1. That the Messiah had a full and confident expectation that he would rise from the dead. The Lord Jesus always envisioned this, and often declared it to his disciples.
2. If the Saviour rejoiced in the prospect of the glories before him, we should also. We should anticipate with joy an everlasting dwelling in the presence of God.
3. The prospect of this should sustain us, as it did him, in the midst of persecution, tragedy, and trials. They will soon be ended; and if we are his friends, we shall "overcome," as he did, and be admitted to "the fulness of joy" above, and to the "right hand" of God, where there are pleasures for evermore."

29 Men and brethren, let me freely speak unto you of the patriarch David, that he is both dead and buried, and his sepulchre is with us unto this day.

Men and brethren,
Peter addresses his audience with a title of respect—MEN AND BRETHREN. “You are MEN, and therefore you should be ruled by reason; you are BRETHREN, and therefore should welcome and appreciate what is said to you by one who is closely related to you, is sincerely concerned for you, and wishes you well.

The comment that Peter makes upon this text, in this place relates to the resurrection of Christ. He will use the same passage in Psalms to prove it could not refer to David, but must have reference to the Messiah. He begins his argument in a respectful manner by addressing them as his brethren, even though they had just charged him and the others with intoxication. There may be a lesson here for Christians—that we should use the usual respectful forms of greeting, in spite of whatever contempt and accusations they may direct against us.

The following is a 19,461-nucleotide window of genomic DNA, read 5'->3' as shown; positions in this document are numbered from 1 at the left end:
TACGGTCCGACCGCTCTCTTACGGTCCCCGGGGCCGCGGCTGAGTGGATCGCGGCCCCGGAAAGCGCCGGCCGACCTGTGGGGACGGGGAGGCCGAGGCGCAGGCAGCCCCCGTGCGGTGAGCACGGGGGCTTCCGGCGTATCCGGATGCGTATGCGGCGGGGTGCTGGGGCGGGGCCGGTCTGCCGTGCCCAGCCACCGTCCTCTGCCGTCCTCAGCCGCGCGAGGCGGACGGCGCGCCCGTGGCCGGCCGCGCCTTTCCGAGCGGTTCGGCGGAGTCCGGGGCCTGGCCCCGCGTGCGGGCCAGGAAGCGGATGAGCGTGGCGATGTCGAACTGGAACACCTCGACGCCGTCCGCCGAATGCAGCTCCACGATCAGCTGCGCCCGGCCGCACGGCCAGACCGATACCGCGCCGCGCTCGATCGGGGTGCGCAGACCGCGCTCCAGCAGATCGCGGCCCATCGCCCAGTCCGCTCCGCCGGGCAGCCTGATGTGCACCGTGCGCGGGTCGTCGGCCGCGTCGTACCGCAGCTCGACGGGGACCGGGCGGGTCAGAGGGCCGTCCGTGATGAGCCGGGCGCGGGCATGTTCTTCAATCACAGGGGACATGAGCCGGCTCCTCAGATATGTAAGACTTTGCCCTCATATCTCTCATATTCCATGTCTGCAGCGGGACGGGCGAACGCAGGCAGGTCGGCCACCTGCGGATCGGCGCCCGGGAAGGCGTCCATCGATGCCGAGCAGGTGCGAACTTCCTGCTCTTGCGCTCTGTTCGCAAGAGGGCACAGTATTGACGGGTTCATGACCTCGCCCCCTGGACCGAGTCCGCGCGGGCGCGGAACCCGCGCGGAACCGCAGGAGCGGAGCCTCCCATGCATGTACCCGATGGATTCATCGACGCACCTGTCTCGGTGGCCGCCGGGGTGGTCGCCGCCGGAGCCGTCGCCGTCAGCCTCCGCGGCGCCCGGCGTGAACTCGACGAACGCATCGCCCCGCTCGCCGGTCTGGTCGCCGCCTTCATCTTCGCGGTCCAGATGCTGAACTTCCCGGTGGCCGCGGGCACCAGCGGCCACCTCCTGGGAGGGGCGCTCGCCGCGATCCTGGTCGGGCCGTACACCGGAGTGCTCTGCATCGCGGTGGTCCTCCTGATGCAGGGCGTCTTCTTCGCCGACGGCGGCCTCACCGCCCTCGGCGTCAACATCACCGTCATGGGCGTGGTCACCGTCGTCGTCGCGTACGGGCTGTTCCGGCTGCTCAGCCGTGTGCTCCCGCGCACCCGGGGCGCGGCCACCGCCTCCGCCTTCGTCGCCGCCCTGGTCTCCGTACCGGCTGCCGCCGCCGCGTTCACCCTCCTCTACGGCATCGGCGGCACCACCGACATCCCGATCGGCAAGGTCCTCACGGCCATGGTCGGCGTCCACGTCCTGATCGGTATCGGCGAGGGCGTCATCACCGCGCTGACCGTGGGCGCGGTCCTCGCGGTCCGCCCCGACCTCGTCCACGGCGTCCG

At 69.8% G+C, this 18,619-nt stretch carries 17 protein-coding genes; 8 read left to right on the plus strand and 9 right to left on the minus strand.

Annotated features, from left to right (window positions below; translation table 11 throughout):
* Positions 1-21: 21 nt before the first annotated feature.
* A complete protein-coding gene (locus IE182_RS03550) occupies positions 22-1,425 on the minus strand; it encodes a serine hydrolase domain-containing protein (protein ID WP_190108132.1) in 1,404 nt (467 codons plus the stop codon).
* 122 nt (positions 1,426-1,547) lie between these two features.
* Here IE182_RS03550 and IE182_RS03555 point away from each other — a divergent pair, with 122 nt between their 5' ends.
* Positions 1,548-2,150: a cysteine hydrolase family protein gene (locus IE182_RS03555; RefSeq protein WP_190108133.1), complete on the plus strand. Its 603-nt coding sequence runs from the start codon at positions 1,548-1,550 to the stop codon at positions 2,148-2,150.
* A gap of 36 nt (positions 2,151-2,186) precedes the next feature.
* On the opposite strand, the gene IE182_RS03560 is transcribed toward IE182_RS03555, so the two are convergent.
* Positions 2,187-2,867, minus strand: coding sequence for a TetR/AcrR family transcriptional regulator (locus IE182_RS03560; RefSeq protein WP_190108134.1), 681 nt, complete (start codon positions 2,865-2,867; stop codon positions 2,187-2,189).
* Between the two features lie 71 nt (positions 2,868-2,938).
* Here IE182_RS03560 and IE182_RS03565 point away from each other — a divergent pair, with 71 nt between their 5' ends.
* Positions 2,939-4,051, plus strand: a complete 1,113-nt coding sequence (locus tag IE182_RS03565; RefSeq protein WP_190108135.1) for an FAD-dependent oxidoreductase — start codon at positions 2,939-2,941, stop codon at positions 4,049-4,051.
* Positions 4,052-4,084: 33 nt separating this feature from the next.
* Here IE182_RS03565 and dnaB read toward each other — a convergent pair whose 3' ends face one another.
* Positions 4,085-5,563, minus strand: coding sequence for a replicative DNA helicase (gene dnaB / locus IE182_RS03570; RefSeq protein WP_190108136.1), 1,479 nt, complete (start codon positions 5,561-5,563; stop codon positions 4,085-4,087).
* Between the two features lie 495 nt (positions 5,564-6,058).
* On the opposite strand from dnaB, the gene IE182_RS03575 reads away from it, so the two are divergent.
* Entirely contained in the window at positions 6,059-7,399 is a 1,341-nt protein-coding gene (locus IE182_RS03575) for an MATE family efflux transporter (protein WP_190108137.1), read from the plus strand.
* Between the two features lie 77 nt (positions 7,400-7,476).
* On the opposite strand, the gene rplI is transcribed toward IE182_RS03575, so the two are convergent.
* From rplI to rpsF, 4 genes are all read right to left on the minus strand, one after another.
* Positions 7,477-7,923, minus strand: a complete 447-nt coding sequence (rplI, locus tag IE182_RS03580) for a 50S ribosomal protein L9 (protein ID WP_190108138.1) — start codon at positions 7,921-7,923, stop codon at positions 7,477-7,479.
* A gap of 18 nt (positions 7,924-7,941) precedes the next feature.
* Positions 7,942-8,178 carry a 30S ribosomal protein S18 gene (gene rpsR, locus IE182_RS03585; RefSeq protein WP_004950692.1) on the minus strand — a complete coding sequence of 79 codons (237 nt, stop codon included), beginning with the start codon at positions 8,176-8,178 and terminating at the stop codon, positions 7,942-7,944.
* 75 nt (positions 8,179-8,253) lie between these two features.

let me freely speak unto you of the patriarch David,
The word PATRIARCH means the head or ruler of a family, the founder of a family, or a memorable ancestor. It was commonly applied to Abraham, Isaac, and Jacob, because of their prominence as the illustrious founders of the Jewish nation—“And he gave him the covenant of circumcision: and so Abraham begat Isaac, and circumcised him the eighth day; and Isaac begat Jacob; and Jacob begat the twelve patriarchs. And the patriarchs, moved with envy, sold Joseph into Egypt: but God was with him” (Acts 7:9; KJV). It was also applied to the heads of the families, or the chief men of the tribes of Israel. It was, therefore, a title of honour, signifying great respect. When applied to David, it acknowledges that he was the illustrious head or founder of the royal family, and Peter does not intend to say anything disrespectful about such a respected king; but, at the same time, he freely comments on a passage of Scripture which many alleged to refer to him. It is evident that prophecy did not literally find its fulfillment in David, since the patriarch died and is buried and on that very day was in a sepulcher that could be seen from where Peter stood. But Jesus Christ’s triumph over death and His resurrection confirms the truth of this Old Testament prophecy. Therefore the prophecy was not made of David himself, but of his descendant, Jesus of Nazareth. The apostles were all witnesses of the resurrected Lord and could attest to the truth of the prophecy. So, Peter speaks boldly, “Give me leave to speak to you FREELY CONCERNING THE PATRIARCH DAVID, and do not be offended if I tell you that David cannot be understood here as speaking of himself, but of the Christ to come.’’ Though David was a pious man; though he was venerated by all as a king; yet it is appropriate to say of him, that he is dead, and his body has disintegrated and returned to the earth. It should be observed that there is not one syllable mentioned anywhere in scripture of the resurrection of David’s body, or the return of his soul from the state of the dead.